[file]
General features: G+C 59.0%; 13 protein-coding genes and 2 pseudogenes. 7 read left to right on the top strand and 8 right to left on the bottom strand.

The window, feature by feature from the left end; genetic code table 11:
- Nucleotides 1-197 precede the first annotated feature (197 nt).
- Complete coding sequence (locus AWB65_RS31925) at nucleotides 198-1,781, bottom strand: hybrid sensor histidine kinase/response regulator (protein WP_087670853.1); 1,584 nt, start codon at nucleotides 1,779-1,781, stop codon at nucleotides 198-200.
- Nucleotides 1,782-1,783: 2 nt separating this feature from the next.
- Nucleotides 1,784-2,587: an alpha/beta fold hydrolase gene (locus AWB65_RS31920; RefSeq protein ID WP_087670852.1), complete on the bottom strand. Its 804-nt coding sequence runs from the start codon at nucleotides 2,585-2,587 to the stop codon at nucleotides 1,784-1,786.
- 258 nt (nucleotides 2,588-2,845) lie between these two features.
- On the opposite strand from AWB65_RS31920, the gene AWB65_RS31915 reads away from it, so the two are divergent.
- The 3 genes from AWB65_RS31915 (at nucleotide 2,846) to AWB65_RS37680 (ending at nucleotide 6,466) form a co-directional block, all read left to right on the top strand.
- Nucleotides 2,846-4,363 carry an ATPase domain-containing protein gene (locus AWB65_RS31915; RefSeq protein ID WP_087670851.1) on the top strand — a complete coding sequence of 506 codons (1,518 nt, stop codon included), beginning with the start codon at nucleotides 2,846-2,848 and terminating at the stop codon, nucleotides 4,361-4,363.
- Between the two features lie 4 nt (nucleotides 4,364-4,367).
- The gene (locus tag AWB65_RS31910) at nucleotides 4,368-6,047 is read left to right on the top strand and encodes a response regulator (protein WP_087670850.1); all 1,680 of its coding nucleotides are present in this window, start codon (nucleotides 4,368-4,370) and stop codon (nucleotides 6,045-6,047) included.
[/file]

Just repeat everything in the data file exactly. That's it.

General features: G+C 59.0%; 13 protein-coding genes and 2 pseudogenes. 7 read left to right on the top strand and 8 right to left on the bottom strand.

The window, feature by feature from the left end; genetic code table 11:
- Nucleotides 1-197 precede the first annotated feature (197 nt).
- Complete coding sequence (locus AWB65_RS31925) at nucleotides 198-1,781, bottom strand: hybrid sensor histidine kinase/response regulator (protein WP_087670853.1); 1,584 nt, start codon at nucleotides 1,779-1,781, stop codon at nucleotides 198-200.
- Nucleotides 1,782-1,783: 2 nt separating this feature from the next.
- Nucleotides 1,784-2,587: an alpha/beta fold hydrolase gene (locus AWB65_RS31920; RefSeq protein ID WP_087670852.1), complete on the bottom strand. Its 804-nt coding sequence runs from the start codon at nucleotides 2,585-2,587 to the stop codon at nucleotides 1,784-1,786.
- 258 nt (nucleotides 2,588-2,845) lie between these two features.
- On the opposite strand from AWB65_RS31920, the gene AWB65_RS31915 reads away from it, so the two are divergent.
- The 3 genes from AWB65_RS31915 (at nucleotide 2,846) to AWB65_RS37680 (ending at nucleotide 6,466) form a co-directional block, all read left to right on the top strand.
- Nucleotides 2,846-4,363 carry an ATPase domain-containing protein gene (locus AWB65_RS31915; RefSeq protein ID WP_087670851.1) on the top strand — a complete coding sequence of 506 codons (1,518 nt, stop codon included), beginning with the start codon at nucleotides 2,846-2,848 and terminating at the stop codon, nucleotides 4,361-4,363.
- Between the two features lie 4 nt (nucleotides 4,364-4,367).
- The gene (locus tag AWB65_RS31910) at nucleotides 4,368-6,047 is read left to right on the top strand and encodes a response regulator (protein WP_087670850.1); all 1,680 of its coding nucleotides are present in this window, start codon (nucleotides 4,368-4,370) and stop codon (nucleotides 6,045-6,047) included.